Social Structure from Multiple Networks. I. Blockmodels of Roles and Positions

Harrison C. White, Scott A. Boorman, Ronald L. Breiger
1976 American Journal of Sociology  
JSTOR is a not-for-profit service that helps scholars, researchers, and students discover, use, and build upon a wide range of content in a trusted digital archive. We use information technology and tools to increase productivity and facilitate new forms of scholarship. For more information about JSTOR, please contact support@jstor.org. . Networks of several distinct types of social tie are aggregated by a dual model that partitions a population while simultaneously identifying patterns of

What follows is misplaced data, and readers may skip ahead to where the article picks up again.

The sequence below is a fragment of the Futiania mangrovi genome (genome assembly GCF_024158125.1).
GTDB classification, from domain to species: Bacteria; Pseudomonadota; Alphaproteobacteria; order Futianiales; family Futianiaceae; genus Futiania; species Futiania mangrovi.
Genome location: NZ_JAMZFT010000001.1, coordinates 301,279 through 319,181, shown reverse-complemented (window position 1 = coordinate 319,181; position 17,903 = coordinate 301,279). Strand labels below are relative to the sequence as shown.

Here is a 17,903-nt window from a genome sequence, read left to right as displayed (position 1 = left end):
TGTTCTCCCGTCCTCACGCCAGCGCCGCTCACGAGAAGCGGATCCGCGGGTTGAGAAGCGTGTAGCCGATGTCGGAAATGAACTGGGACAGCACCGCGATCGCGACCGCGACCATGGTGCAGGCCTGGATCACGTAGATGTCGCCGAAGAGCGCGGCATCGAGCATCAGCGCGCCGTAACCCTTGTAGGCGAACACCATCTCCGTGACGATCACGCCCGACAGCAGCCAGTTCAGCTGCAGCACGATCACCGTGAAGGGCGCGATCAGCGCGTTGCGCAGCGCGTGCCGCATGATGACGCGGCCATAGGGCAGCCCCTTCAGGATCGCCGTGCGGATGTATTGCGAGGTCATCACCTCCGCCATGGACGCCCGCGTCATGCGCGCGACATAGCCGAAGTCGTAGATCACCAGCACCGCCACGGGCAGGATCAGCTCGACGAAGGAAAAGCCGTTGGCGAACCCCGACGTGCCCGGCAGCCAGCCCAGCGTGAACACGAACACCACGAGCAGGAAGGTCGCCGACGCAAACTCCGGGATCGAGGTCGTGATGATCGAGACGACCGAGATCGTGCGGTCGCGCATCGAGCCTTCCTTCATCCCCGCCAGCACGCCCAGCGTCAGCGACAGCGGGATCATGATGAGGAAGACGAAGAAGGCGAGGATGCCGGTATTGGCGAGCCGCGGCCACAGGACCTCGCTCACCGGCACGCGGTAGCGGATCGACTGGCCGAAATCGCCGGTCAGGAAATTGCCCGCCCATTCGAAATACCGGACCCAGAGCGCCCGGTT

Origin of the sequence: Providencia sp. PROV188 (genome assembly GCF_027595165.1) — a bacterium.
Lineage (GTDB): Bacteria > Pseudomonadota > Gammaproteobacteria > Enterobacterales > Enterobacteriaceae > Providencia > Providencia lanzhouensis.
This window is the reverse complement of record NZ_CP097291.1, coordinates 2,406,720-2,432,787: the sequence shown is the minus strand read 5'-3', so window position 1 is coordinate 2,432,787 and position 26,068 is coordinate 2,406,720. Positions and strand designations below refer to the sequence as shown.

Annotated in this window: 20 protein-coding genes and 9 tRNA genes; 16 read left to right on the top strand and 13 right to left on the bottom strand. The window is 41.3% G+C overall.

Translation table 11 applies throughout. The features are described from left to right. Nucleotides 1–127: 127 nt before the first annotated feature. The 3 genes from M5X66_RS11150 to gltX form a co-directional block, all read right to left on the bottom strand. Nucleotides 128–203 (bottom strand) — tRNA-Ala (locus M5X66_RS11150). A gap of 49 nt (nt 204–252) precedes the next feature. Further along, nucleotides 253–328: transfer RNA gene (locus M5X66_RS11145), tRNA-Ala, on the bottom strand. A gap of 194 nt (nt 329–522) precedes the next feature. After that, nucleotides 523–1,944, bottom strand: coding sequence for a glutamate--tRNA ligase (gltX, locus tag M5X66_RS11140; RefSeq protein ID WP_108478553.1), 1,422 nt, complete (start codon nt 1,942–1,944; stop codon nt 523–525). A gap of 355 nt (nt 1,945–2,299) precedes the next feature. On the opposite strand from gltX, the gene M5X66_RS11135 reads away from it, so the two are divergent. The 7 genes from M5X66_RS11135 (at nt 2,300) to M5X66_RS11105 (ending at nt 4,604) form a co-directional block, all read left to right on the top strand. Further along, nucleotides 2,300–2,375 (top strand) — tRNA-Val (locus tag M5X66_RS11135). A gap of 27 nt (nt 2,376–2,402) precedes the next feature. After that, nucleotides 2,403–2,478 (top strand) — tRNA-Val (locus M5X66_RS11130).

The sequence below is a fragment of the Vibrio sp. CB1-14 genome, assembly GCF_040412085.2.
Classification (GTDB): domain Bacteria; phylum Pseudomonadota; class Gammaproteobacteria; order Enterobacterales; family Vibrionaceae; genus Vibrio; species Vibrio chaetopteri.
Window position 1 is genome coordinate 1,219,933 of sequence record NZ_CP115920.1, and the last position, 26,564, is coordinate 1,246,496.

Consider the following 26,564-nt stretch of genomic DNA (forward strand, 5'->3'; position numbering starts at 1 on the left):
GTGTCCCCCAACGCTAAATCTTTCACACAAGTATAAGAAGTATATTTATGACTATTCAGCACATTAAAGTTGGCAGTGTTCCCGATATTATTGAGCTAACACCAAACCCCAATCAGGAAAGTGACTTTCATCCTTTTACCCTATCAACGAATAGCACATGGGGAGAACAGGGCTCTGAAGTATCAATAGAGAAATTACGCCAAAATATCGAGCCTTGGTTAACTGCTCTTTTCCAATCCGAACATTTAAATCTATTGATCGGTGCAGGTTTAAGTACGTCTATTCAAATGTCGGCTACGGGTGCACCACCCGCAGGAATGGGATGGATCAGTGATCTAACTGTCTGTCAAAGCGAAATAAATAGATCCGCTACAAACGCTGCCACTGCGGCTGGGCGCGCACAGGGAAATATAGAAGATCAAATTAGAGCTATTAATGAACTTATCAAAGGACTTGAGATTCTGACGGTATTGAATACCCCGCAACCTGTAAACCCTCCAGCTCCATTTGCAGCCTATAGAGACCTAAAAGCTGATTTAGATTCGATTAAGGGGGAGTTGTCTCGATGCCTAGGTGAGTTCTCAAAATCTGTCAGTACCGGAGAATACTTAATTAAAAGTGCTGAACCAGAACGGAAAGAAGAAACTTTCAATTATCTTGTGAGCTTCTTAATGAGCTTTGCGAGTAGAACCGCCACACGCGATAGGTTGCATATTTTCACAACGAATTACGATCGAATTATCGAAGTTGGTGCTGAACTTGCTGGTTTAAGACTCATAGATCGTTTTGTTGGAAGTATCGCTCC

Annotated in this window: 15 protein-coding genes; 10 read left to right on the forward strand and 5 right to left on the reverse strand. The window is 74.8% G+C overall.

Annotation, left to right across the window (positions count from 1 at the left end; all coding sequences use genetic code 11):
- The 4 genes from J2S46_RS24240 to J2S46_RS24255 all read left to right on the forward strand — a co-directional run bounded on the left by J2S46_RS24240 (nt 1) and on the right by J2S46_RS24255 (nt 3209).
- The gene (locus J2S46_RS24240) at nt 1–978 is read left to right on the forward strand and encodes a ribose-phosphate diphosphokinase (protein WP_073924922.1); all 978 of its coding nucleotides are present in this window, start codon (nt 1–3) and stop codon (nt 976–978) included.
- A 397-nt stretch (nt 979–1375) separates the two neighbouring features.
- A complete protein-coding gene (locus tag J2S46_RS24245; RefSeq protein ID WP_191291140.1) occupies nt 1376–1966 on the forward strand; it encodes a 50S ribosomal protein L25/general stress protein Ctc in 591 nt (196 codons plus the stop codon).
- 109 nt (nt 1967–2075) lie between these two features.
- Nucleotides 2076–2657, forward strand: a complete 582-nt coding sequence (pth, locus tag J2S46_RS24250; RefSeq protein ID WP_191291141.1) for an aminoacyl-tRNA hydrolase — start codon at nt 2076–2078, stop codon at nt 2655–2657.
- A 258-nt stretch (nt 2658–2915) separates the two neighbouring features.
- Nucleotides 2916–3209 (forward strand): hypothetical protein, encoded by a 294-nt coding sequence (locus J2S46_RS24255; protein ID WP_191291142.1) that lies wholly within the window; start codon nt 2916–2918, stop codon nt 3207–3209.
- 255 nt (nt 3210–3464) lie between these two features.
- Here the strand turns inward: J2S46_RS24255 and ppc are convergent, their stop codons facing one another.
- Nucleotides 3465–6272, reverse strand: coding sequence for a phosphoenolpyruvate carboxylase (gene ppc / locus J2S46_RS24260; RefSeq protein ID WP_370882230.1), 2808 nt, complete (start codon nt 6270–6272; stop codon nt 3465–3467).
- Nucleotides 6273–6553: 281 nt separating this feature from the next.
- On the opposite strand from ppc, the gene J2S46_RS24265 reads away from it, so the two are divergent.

more » ... ions. Concepts and algorithms are demonstrated in five case studies involving up to 100 persons and up to eight types of tie, over as many as 15 time periods. In each case the model identifies a concrete social structure. Role and position concepts are then identified and interpreted in terms of these new models of concrete social structure. Part II, to be published in the May issue of this Journal (Boorman and White 1976), will show how the operational meaning of role structures in small populations can be generated from the sociometric blockmodels of Part I. During the past decade, the network metaphor has become increasingly popular with social scientists; 2 it has even penetrated the conservative 730 AJS Volume 81 Number 4
doi:10.1086/226141 fatcat:jva5zgd7w5czvepxh4csbqinhi